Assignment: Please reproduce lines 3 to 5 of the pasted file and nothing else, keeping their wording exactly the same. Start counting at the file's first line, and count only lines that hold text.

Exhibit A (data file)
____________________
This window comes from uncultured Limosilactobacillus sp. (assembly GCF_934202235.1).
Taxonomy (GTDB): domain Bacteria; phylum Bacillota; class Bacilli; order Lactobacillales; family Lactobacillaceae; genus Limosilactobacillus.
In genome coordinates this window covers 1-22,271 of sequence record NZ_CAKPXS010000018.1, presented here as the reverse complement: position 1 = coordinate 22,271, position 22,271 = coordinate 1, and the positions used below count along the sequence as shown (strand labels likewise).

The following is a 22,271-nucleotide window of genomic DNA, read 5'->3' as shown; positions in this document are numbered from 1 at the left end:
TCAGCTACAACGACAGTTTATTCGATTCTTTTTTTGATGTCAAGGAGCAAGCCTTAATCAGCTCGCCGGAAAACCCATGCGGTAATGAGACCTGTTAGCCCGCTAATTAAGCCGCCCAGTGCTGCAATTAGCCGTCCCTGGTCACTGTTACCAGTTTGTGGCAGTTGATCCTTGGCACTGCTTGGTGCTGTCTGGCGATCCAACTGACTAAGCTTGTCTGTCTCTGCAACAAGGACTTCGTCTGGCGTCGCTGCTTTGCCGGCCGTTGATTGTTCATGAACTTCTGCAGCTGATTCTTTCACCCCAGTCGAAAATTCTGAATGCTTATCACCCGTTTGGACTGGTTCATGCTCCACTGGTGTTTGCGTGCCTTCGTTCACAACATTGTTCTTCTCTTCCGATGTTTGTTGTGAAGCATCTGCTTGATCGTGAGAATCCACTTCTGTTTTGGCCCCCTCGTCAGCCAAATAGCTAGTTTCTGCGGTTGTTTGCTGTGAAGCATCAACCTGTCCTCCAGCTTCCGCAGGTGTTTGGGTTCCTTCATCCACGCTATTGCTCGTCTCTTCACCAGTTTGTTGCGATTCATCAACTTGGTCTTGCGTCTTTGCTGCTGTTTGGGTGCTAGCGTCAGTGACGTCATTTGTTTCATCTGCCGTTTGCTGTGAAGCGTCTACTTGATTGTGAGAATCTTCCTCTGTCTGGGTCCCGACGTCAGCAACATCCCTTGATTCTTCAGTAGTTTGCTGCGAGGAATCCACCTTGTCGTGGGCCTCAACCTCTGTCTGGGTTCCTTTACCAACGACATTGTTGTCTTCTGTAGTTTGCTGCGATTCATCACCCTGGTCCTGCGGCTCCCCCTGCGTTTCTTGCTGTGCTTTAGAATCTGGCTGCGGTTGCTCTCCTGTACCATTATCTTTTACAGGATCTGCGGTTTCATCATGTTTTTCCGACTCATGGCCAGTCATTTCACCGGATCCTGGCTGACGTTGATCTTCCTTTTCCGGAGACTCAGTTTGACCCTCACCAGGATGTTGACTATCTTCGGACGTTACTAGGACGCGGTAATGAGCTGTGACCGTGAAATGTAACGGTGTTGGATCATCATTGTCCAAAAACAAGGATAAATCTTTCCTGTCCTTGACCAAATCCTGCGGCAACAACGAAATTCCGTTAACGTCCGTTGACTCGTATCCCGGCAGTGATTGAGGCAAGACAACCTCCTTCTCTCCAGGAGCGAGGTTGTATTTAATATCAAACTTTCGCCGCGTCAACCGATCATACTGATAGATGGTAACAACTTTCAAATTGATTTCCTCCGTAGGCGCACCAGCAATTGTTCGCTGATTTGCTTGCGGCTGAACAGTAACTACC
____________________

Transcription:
In genome coordinates this window covers 1-22,271 of sequence record NZ_CAKPXS010000018.1, presented here as the reverse complement: position 1 = coordinate 22,271, position 22,271 = coordinate 1, and the positions used below count along the sequence as shown (strand labels likewise).

The following is a 22,271-nucleotide window of genomic DNA, read 5'->3' as shown; positions in this document are numbered from 1 at the left end:
TCAGCTACAACGACAGTTTATTCGATTCTTTTTTTGATGTCAAGGAGCAAGCCTTAATCAGCTCGCCGGAAAACCCATGCGGTAATGAGACCTGTTAGCCCGCTAATTAAGCCGCCCAGTGCTGCAATTAGCCGTCCCTGGTCACTGTTACCAGTTTGTGGCAGTTGATCCTTGGCACTGCTTGGTGCTGTCTGGCGATCCAACTGACTAAGCTTGTCTGTCTCTGCAACAAGGACTTCGTCTGGCGTCGCTGCTTTGCCGGCCGTTGATTGTTCATGAACTTCTGCAGCTGATTCTTTCACCCCAGTCGAAAATTCTGAATGCTTATCACCCGTTTGGACTGGTTCATGCTCCACTGGTGTTTGCGTGCCTTCGTTCACAACATTGTTCTTCTCTTCCGATGTTTGTTGTGAAGCATCTGCTTGATCGTGAGAATCCACTTCTGTTTTGGCCCCCTCGTCAGCCAAATAGCTAGTTTCTGCGGTTGTTTGCTGTGAAGCATCAACCTGTCCTCCAGCTTCCGCAGGTGTTTGGGTTCCTTCATCCACGCTATTGCTCGTCTCTTCACCAGTTTGTTGCGATTCATCAACTTGGTCTTGCGTCTTTGCTGCTGTTTGGGTGCTAGCGTCAGTGACGTCATTTGTTTCATCTGCCGTTTGCTGTGAAGCGTCTACTTGATTGTGAGAATCTTCCTCTGTCTGGGTCCCGACGTCAGCAACATCCCTTGATTCTTCAGTAGTTTGCTGCGAGGAATCCACCTTGTCGTGGGCCTCAACCTCTGTCTGGGTTCCTTTACCAACGACATTGTTGTCTTCTGTAGTTTGCTGCGATTCATCACCCTGGTCCTGCGGCTCCCCCTGCGTTTCTTGCTGTGCTTTAGAATCTGGCTGCGGTTGCTCTCCTGTACCATTATCTTTTACAGGATCTGCGGTTTCATCATGTTTTTCCGACTCATGGCCAGTCATTTCACCGGATCCTGGCTGACGTTGATCTTCCTTTTCCGGAGACTCAGTTTGACCCTCACCAGGATGTTGACTATCTTCGGACGTTACTAGGACGCGGTAATGAGCTGTGACCGTGAAATGTAACGGTGTTGGATCATCATTGTCCAAAAACAAGGATAAATCTTTCCTGTCCTTGACCAAATCCTGCGGCAACAACGAAATTCCGTTAACGTCCGTTGACTCGTATCCCGGCAGTGATTGAGGCAAGACAACCTCCTTCTCTCCAGGAGCGAGGTTGTATTTAATATCAAACTTTCGCCGCGTCAACCGATCATACTGATAGATGGTAACAACTTTCAAATTGATTTCCTCCGTAGGCGCACCAGCAATTGTTCGCTGATTTGCTTGCGGCTGAACAGTAACTACC